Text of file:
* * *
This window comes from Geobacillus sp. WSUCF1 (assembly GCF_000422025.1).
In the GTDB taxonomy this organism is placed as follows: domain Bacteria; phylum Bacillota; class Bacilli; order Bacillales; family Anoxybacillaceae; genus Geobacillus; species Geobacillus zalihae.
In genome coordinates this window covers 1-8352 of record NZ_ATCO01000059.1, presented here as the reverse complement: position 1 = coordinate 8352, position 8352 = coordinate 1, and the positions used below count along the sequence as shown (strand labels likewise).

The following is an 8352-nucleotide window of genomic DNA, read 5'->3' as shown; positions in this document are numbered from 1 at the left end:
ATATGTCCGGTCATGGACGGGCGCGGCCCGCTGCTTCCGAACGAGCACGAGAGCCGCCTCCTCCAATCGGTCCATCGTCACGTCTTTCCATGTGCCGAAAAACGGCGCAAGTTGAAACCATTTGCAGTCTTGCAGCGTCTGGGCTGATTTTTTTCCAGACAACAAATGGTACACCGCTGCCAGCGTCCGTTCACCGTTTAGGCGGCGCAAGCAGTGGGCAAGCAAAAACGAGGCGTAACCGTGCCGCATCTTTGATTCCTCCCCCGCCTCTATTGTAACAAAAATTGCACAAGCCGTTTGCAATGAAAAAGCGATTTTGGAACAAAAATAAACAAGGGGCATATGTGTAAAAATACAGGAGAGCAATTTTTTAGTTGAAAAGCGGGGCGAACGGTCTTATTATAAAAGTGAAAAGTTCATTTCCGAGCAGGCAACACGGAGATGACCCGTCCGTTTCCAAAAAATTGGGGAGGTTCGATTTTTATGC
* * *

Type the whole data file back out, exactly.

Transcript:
This window comes from Geobacillus sp. WSUCF1 (assembly GCF_000422025.1).
In the GTDB taxonomy this organism is placed as follows: domain Bacteria; phylum Bacillota; class Bacilli; order Bacillales; family Anoxybacillaceae; genus Geobacillus; species Geobacillus zalihae.
In genome coordinates this window covers 1-8352 of record NZ_ATCO01000059.1, presented here as the reverse complement: position 1 = coordinate 8352, position 8352 = coordinate 1, and the positions used below count along the sequence as shown (strand labels likewise).

The following is an 8352-nucleotide window of genomic DNA, read 5'->3' as shown; positions in this document are numbered from 1 at the left end:
ATATGTCCGGTCATGGACGGGCGCGGCCCGCTGCTTCCGAACGAGCACGAGAGCCGCCTCCTCCAATCGGTCCATCGTCACGTCTTTCCATGTGCCGAAAAACGGCGCAAGTTGAAACCATTTGCAGTCTTGCAGCGTCTGGGCTGATTTTTTTCCAGACAACAAATGGTACACCGCTGCCAGCGTCCGTTCACCGTTTAGGCGGCGCAAGCAGTGGGCAAGCAAAAACGAGGCGTAACCGTGCCGCATCTTTGATTCCTCCCCCGCCTCTATTGTAACAAAAATTGCACAAGCCGTTTGCAATGAAAAAGCGATTTTGGAACAAAAATAAACAAGGGGCATATGTGTAAAAATACAGGAGAGCAATTTTTTAGTTGAAAAGCGGGGCGAACGGTCTTATTATAAAAGTGAAAAGTTCATTTCCGAGCAGGCAACACGGAGATGACCCGTCCGTTTCCAAAAAATTGGGGAGGTTCGATTTTTATGC